Our little monthly gathering plods along, despite our meetup date coinciding with another spike in coronavirus. This time, we had a little bit of a theme going – portable units. Sean arrived first (surprise!) and set up his machines for the month: Toshiba J3100-101SGT, Toshiba HX-31 PasopiaIQ (MSX platform), and NEC PC-8201. Edoardo, who arrived shortly after, had a previous commitment so traveled light – bringing a few lightweight project boards instead of his usual heavy-duty soldering equipment.
The Toshiba MSX is not portable, but brought along as sort of a crutch so some typical gaming could also be done. Pitfall II was a source of consternation for Sven, Justin, and Sean, in turn. Those scorpions are hard to jump over, and those bats hard to run under!
Curt brought his own PC-8201 to compare voltage measurements to Sean’s seemingly more complying machine, but no significant differences were found. He also explained carefully and in good detail how to transfer files back and forth between a modern PC and the PC-8201, but Sean is likely to need reminders. Jim also made his much-anticipated return due to having another commitment in the neighborhood.
The J3100 got some love, at first with the classic Shanghai, and then with Heaven and Earth, a multi-faceted collection of games and activities, one of Sean’s favorites from DOSteryear. It was also the subject of poking and prodding to try to understand its video output, and the contents of the gigantic mess of a hard drive were mulled over a bit.
Our ninth meeting was another good time. We met new member Greg and welcomed back original member Christian after a prolonged busy schedule. We had the big meeting room to ourselves again, which was fantastic because there was equipment galore.
Sean arrived first with his Fujitsu FM-16π and Sega SC-3000, which had been recently upgraded to red. Greg arrived not too long after with his The C64 and a decked-out Spectrum ZX-80.
The FM-16π is a fairly heavy but portable machine that came with a dedicated carrying case and a printer. People took turns entering small amounts of text into the text editor and testing the printer.
With tremendous effort Sven brought in his bulky Commodore 128D for diagnosis. Edoardo went to work with testing components and changing capacitors, and although it didn’t end in success, perhaps some progress was made and hopefully Sven can get it working again from home!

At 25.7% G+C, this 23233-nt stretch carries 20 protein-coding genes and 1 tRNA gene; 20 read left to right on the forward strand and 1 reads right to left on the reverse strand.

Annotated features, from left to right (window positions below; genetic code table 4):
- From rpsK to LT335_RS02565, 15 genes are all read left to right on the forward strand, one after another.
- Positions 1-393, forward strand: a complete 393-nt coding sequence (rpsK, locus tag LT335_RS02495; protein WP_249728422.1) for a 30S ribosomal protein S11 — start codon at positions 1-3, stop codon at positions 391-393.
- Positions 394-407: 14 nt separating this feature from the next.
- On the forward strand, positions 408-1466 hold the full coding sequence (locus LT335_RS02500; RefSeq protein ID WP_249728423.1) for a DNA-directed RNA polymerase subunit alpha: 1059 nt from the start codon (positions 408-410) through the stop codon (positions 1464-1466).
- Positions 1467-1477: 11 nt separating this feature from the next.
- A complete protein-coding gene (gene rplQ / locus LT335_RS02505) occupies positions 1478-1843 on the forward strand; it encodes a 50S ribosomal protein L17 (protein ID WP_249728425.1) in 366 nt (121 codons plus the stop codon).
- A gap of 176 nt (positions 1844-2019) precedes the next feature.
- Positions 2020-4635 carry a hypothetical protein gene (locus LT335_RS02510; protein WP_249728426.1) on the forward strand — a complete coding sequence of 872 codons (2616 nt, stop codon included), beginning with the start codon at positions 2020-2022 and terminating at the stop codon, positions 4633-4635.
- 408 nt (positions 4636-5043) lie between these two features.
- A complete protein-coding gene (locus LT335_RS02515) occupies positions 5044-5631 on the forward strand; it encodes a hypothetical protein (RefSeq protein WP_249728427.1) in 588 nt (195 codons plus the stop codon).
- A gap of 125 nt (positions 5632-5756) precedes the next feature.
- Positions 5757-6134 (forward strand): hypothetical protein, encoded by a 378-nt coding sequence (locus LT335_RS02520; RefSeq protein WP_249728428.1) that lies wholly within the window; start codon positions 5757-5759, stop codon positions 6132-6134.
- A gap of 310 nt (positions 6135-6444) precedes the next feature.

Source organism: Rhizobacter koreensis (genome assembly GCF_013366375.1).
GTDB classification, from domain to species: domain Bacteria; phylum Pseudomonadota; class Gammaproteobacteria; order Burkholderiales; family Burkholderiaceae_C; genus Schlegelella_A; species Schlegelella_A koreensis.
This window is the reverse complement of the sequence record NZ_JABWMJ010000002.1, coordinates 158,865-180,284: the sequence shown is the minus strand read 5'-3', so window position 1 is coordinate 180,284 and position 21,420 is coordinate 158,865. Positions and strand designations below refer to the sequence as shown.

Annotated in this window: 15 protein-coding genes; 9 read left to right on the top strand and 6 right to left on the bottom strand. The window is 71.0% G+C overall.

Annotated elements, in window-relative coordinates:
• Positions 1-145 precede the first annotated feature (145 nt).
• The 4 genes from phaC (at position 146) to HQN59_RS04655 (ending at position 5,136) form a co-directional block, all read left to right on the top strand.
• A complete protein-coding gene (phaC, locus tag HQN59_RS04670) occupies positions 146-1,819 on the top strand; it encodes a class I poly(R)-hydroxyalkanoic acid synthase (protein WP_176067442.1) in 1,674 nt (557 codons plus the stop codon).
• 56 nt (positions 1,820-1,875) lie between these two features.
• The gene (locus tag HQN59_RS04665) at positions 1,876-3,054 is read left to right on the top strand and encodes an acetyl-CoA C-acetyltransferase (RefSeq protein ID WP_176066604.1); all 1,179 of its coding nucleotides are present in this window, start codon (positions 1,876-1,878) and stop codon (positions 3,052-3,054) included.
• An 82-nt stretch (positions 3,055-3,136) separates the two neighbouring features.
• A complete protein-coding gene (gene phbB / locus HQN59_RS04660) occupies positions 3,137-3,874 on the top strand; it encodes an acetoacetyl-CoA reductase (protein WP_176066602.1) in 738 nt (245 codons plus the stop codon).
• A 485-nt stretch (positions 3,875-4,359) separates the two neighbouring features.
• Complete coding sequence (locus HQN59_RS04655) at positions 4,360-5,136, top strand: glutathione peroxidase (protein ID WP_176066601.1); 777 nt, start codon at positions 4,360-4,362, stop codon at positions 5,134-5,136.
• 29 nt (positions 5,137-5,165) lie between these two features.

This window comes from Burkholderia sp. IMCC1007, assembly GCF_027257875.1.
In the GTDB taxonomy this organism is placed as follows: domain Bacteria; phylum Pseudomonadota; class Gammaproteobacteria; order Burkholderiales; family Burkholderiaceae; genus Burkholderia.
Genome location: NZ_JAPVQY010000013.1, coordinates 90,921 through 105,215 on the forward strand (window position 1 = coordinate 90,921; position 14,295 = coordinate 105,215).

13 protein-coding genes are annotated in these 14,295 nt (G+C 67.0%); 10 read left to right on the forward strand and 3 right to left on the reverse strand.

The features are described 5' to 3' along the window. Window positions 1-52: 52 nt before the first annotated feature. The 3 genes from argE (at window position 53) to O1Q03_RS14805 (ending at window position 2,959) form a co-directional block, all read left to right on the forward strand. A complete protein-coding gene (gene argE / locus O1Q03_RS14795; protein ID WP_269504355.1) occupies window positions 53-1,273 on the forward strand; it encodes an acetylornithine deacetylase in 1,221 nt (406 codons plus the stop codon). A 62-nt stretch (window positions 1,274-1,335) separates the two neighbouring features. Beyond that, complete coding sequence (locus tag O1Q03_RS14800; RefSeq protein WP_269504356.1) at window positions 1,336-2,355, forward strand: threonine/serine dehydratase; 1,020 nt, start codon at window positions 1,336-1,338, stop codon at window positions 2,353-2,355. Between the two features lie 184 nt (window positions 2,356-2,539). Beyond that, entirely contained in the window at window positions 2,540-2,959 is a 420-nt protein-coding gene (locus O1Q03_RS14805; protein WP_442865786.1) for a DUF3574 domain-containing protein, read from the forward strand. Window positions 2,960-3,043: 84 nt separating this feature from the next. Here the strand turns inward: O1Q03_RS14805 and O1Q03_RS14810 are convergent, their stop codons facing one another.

Curt brought in his Sony HitBit MSX machine for testing and potential repair, as well as his heavily modified (by the previous owner) and wonky TRS-80.
Christian was in charge of the PVM this time, but he also brought his Japanese Commodores – the Japanese Commodore 64 and MAX Machine. It was his first time to test the Japanese Commodore 64 and despite the bulging PSU, it worked nicely!
The PVM was quickly put to use with Michelle’s PC-8801MR. It was the first time one of the big-three Japanese 8-bit computers was properly represented at the meet-up.
People took breaks from the test and repair cycles to talk or play games.
We had our eighth meetup, a meetup filled with repairs and drama. Sean and Edoardo arrived at about the same time. Sean brought with him his Sega SC-3000 for play, his PC-6001mkII for a possible sale, and *two* PC-8201s, one for repair and the other for comparison. Edoardo brought his extensive repair equipment like some sort of traveling workshop.
Shortly after Michelle and Sven arrived, Michelle with her PC Engine for repair and MSX Sanyo Wavy, and Sven with his 21st-century keyboard that had developed a problem. Edoardo spent minutes expertly and promptly diagnosing and rectifying Sven’s keyboard. Michelle’s PC Engine and Sean’s PC-8201 received a good fixing, as well.
But suddenly Sean’s PC-6001mkII decided to act out. It refused to load tape images from anyone’s smartphone using any cable. A couple of hours were spent poking around at it to no end. As an aside, Sean took it back home, where it loaded tape images without issue, but then promptly died. Michelle set up her OSSC for use with the SC-3000, etc. Very impressive piece of machinery.
Justin and Curt showed up a bit later, and intense diagnostics began on the Wavy. Intense video gaming took place, as well. SC-3000 provided access to Zaxxon, Sinbad Mystery, and Sokoban, while the MSX machines played Lode Runner and Ilevan.